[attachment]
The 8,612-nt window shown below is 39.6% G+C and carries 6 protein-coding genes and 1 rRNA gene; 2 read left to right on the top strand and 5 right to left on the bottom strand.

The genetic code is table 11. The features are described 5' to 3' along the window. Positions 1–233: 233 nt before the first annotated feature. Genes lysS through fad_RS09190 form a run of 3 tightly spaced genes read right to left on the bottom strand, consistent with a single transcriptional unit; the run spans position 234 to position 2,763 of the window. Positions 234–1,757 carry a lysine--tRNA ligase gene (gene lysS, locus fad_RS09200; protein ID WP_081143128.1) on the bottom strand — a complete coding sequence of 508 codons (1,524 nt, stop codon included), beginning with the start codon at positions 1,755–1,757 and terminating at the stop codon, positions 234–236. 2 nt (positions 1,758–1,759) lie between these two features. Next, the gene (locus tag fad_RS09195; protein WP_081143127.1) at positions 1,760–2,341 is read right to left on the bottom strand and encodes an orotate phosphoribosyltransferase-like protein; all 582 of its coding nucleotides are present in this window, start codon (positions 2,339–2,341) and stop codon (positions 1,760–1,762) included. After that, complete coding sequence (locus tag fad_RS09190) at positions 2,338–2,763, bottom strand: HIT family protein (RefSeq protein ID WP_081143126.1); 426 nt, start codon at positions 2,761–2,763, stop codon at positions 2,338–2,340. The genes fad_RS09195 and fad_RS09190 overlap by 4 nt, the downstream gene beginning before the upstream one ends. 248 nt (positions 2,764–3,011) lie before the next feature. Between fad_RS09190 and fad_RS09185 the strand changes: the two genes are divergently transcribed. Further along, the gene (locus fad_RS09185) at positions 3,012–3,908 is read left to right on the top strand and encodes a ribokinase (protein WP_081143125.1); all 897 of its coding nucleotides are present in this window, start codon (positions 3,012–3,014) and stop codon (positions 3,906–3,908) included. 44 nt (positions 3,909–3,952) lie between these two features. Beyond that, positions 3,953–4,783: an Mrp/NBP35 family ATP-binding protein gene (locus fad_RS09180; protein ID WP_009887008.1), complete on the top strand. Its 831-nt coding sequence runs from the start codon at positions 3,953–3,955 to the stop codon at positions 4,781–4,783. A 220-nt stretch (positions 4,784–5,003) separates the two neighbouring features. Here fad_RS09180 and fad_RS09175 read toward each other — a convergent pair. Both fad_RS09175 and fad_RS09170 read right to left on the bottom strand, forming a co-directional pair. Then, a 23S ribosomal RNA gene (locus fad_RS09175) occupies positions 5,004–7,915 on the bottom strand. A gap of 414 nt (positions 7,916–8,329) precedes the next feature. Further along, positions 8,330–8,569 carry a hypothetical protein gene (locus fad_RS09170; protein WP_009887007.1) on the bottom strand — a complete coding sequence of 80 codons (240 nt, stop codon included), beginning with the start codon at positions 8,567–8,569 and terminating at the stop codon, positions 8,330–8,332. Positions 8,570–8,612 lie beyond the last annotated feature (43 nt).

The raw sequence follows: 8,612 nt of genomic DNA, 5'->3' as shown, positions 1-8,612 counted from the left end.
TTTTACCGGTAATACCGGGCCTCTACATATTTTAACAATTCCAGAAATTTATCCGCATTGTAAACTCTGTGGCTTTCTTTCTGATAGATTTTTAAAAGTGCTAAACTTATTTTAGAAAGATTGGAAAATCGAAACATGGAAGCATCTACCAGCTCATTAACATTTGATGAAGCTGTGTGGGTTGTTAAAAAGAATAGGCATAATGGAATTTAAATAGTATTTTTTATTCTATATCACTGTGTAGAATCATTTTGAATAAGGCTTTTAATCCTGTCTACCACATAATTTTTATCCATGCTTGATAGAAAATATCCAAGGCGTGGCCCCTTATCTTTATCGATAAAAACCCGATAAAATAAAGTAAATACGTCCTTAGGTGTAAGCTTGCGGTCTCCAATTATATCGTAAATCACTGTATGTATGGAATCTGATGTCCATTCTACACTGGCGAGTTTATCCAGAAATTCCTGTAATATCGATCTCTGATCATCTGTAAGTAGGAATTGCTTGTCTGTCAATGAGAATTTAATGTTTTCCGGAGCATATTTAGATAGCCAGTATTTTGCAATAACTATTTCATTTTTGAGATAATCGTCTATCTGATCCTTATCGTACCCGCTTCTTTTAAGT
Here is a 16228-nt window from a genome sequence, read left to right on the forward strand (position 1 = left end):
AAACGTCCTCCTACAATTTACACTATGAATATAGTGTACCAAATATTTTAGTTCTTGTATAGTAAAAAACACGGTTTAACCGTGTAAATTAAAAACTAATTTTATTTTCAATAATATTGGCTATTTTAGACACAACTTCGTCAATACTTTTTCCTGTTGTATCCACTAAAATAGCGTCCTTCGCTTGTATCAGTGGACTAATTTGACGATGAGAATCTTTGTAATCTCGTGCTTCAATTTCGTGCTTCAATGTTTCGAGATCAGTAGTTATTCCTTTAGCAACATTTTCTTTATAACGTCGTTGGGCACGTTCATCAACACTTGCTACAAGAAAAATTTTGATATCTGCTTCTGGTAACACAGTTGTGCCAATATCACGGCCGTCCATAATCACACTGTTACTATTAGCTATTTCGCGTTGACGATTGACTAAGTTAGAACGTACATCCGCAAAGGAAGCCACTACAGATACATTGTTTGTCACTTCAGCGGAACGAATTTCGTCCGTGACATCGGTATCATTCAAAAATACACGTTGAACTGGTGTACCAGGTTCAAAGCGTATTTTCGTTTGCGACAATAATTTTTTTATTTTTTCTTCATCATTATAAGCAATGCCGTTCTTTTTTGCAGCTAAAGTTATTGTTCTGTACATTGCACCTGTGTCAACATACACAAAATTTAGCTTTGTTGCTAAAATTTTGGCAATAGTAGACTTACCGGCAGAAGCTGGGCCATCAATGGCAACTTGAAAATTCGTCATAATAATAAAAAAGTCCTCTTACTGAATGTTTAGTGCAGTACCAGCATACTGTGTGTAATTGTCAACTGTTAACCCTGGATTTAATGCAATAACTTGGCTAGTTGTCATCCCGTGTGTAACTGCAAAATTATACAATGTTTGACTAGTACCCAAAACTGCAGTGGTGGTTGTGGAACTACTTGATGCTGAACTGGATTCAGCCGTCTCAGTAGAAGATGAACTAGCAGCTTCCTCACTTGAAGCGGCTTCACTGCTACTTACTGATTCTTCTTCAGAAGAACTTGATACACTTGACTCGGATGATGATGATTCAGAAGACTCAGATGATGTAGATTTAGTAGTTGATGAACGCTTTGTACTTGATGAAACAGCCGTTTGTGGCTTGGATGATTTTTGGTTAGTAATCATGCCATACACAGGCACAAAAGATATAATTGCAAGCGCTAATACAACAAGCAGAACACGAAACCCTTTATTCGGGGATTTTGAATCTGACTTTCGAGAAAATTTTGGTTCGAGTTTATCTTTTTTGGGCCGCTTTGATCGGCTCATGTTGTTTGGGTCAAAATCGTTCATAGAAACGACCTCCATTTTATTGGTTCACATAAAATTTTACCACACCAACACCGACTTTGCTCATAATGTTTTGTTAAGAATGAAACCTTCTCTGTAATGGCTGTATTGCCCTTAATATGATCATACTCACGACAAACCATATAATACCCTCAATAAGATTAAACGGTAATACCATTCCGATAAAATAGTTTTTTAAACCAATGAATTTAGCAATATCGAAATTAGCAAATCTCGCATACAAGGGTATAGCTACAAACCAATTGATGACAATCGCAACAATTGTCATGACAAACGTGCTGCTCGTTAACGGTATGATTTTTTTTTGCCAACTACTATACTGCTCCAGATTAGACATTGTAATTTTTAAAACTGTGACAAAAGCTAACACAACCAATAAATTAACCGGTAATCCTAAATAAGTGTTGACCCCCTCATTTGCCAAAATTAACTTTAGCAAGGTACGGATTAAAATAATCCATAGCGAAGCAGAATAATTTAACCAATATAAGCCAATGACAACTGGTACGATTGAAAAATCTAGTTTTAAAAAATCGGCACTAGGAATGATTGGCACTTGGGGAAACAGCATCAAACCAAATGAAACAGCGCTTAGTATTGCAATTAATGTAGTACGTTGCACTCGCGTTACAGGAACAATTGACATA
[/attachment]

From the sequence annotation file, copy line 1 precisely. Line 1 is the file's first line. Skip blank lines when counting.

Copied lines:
The 8,612-nt window shown below is 39.6% G+C and carries 6 protein-coding genes and 1 rRNA gene; 2 read left to right on the top strand and 5 right to left on the bottom strand.